HHS Office of Civil Rights updates HIPAA Breach Website

As indicated in a July 8, 2010 press briefing, the Office of Civil Rights (OCR) of the United States Department of Health & Human Services (HHS) has updated its HIPAA breach notification webpage.  This is the webpage where OCR is posting breaches of unsecured Protected Health Information (PHI) affecting 500 or more individuals.  The format includes brief summaries of the incidents reported to the HHS Secretary that OCR has investigated and closed.  The format also allows users to search and sort the posted breaches by entity, state, date, number of individuals affected, type of breach, and location of breached information.  There are currently 107 breach notifications posted, all occurring since September 9, 2009.  The breaches reported thus far indicate that theft ranks #1 as the type of activity leading to a breach. A quick run-down of the stats reflect the following:

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The FTC’s Identity Theft Red Flags Rule: Catching the uninsured in the act of medical services theft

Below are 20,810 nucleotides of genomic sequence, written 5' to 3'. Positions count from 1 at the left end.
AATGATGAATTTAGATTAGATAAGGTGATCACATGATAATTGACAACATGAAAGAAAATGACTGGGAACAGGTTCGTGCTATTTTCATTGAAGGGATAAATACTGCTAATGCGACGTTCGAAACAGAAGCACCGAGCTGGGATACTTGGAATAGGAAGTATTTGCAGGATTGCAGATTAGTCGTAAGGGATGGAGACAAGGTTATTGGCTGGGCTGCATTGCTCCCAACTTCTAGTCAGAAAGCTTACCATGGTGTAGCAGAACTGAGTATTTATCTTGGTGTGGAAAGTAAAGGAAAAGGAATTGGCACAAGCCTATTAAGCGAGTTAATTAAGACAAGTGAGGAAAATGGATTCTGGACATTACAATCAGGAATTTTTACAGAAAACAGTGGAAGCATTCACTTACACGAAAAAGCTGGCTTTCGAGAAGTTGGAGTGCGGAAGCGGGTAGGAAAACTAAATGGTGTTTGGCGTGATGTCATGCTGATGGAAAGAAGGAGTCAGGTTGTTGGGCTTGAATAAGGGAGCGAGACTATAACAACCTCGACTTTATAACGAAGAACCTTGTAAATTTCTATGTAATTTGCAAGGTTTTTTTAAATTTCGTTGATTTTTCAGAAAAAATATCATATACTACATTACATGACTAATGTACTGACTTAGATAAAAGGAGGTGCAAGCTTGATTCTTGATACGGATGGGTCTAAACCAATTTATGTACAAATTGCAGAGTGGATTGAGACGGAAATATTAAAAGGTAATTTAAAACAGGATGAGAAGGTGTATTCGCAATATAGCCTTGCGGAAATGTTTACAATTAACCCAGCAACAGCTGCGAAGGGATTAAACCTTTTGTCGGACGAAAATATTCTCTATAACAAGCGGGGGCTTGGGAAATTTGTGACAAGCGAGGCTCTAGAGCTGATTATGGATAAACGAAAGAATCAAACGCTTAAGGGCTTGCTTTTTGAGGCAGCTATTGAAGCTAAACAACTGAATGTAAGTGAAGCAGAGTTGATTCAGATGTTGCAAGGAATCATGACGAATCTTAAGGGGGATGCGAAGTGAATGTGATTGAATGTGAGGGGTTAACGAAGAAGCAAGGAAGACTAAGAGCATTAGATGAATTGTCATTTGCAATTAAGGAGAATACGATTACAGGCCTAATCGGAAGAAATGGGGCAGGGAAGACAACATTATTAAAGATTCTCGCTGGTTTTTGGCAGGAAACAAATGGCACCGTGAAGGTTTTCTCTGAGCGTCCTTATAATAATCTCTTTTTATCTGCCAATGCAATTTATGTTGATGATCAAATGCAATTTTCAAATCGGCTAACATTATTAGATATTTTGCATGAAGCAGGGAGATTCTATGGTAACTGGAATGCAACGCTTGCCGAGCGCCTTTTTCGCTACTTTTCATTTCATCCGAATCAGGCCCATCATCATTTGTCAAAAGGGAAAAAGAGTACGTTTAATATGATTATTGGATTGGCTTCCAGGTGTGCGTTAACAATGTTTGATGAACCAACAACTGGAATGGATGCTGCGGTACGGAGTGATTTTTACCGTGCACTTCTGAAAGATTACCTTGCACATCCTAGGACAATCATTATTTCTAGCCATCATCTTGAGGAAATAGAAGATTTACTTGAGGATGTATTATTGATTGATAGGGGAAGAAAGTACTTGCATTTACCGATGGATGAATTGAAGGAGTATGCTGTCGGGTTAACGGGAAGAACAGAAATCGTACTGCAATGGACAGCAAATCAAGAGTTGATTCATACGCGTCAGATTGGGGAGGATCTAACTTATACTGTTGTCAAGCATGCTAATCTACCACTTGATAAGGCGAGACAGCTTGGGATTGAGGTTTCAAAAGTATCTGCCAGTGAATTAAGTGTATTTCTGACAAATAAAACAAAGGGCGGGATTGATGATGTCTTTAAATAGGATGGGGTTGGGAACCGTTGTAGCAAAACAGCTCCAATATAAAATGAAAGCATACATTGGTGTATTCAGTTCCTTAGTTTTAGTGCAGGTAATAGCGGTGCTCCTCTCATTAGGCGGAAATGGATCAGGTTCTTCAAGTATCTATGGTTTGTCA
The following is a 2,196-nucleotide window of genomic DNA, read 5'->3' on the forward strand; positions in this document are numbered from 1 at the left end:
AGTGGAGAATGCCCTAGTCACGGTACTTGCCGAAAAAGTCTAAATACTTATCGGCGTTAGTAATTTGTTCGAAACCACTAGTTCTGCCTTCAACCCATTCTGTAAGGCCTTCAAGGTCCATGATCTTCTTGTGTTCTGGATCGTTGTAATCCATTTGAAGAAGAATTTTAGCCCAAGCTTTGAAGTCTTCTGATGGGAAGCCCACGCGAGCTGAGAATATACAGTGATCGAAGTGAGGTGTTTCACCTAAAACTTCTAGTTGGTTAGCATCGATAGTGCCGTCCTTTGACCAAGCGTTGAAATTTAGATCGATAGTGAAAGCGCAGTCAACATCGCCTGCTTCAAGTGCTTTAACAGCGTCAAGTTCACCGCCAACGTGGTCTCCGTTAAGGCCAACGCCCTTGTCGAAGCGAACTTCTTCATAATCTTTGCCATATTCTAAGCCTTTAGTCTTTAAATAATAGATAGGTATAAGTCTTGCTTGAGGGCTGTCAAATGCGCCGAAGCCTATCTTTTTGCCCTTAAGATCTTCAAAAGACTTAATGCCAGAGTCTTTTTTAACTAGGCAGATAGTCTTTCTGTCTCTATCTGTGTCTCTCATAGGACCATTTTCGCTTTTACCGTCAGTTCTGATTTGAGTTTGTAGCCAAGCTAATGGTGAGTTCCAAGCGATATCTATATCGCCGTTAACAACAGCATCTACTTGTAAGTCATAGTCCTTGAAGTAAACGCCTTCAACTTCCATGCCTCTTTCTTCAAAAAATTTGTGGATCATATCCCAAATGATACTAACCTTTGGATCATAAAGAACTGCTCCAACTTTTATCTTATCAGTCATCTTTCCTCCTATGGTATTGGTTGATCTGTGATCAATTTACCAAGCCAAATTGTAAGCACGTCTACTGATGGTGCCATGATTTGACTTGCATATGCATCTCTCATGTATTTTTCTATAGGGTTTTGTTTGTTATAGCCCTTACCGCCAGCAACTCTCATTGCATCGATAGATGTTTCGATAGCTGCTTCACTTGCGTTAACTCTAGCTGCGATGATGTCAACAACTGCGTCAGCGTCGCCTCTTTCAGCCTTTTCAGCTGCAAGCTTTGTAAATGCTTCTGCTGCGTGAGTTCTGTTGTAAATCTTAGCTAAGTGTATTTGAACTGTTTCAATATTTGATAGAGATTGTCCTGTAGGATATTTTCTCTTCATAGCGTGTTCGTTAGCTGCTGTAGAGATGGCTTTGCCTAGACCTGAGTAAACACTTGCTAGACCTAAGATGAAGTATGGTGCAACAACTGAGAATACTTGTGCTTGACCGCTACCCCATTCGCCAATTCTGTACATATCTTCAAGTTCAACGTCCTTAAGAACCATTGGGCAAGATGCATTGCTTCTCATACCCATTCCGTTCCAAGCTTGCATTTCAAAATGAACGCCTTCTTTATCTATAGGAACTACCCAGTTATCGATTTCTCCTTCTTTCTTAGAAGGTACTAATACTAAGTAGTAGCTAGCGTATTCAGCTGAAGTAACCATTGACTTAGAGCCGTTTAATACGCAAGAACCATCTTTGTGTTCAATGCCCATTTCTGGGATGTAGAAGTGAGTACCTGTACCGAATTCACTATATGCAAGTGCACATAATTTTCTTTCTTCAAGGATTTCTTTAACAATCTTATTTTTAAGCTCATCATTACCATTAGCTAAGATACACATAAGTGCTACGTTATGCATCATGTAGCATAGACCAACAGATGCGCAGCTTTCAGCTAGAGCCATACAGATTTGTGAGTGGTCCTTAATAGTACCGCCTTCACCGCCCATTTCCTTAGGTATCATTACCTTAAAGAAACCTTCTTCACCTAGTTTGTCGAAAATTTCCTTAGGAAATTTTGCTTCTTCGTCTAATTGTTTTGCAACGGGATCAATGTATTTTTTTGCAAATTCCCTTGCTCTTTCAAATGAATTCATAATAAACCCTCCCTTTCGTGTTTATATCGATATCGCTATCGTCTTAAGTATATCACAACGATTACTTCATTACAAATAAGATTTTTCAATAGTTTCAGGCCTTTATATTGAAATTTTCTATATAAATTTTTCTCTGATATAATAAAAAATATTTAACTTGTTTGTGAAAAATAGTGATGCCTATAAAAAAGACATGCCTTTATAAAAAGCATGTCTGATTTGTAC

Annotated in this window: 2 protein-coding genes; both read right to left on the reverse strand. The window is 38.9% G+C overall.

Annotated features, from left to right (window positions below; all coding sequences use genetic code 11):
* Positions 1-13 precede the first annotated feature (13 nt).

Article Summary:  The Federal Trade Commission’s Red Flags Rule for identity theft applies to most health care providers according to the FTC’s current guidance. The FTC makes a clear attempt under the Rule to regulate medical identity theft, as opposed to credit identity theft. The result is that the FTC will have regulatory authority in an area that the Department of Health & Human Services, since the issuance of the Red Flags Rule in late 2007, has seen fit to strengthen under the HITECH Act of 2009, through both enhanced security protections and breach notification requirements. Further, the HITECH Act put into motion aggressive health information technology reform that also will likely address medical identity theft. Do we really need another federal agency regulating the privacy and security protections that health care providers provide for medical records? This article summarizes the key components of the Red Flags Rule that will draw most health care providers into its reach and discusses how current health care reforms may impact favorably on preventing medical identity theft.

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